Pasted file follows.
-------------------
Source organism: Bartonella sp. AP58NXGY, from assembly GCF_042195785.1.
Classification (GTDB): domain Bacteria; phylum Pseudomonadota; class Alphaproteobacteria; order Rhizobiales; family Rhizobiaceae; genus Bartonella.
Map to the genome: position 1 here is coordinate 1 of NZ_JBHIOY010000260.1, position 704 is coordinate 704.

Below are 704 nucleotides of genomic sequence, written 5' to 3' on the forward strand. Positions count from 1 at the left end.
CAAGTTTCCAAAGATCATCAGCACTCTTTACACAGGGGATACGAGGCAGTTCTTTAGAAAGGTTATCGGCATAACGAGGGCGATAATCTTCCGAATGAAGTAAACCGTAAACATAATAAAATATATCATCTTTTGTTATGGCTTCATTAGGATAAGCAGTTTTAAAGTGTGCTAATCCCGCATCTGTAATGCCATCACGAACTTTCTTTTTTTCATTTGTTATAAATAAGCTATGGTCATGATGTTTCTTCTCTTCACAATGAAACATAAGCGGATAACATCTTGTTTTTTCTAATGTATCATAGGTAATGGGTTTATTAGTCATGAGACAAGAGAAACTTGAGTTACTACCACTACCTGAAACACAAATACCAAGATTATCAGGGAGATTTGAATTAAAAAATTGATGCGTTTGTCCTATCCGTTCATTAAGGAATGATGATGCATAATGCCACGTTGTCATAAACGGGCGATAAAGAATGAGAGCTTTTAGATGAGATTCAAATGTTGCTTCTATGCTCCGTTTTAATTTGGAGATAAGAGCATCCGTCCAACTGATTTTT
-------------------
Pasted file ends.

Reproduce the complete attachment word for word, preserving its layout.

Source organism: Bartonella sp. AP58NXGY, from assembly GCF_042195785.1.
Classification (GTDB): domain Bacteria; phylum Pseudomonadota; class Alphaproteobacteria; order Rhizobiales; family Rhizobiaceae; genus Bartonella.
Map to the genome: position 1 here is coordinate 1 of NZ_JBHIOY010000260.1, position 704 is coordinate 704.

Below are 704 nucleotides of genomic sequence, written 5' to 3' on the forward strand. Positions count from 1 at the left end.
CAAGTTTCCAAAGATCATCAGCACTCTTTACACAGGGGATACGAGGCAGTTCTTTAGAAAGGTTATCGGCATAACGAGGGCGATAATCTTCCGAATGAAGTAAACCGTAAACATAATAAAATATATCATCTTTTGTTATGGCTTCATTAGGATAAGCAGTTTTAAAGTGTGCTAATCCCGCATCTGTAATGCCATCACGAACTTTCTTTTTTTCATTTGTTATAAATAAGCTATGGTCATGATGTTTCTTCTCTTCACAATGAAACATAAGCGGATAACATCTTGTTTTTTCTAATGTATCATAGGTAATGGGTTTATTAGTCATGAGACAAGAGAAACTTGAGTTACTACCACTACCTGAAACACAAATACCAAGATTATCAGGGAGATTTGAATTAAAAAATTGATGCGTTTGTCCTATCCGTTCATTAAGGAATGATGATGCATAATGCCACGTTGTCATAAACGGGCGATAAAGAATGAGAGCTTTTAGATGAGATTCAAATGTTGCTTCTATGCTCCGTTTTAATTTGGAGATAAGAGCATCCGTCCAACTGATTTTT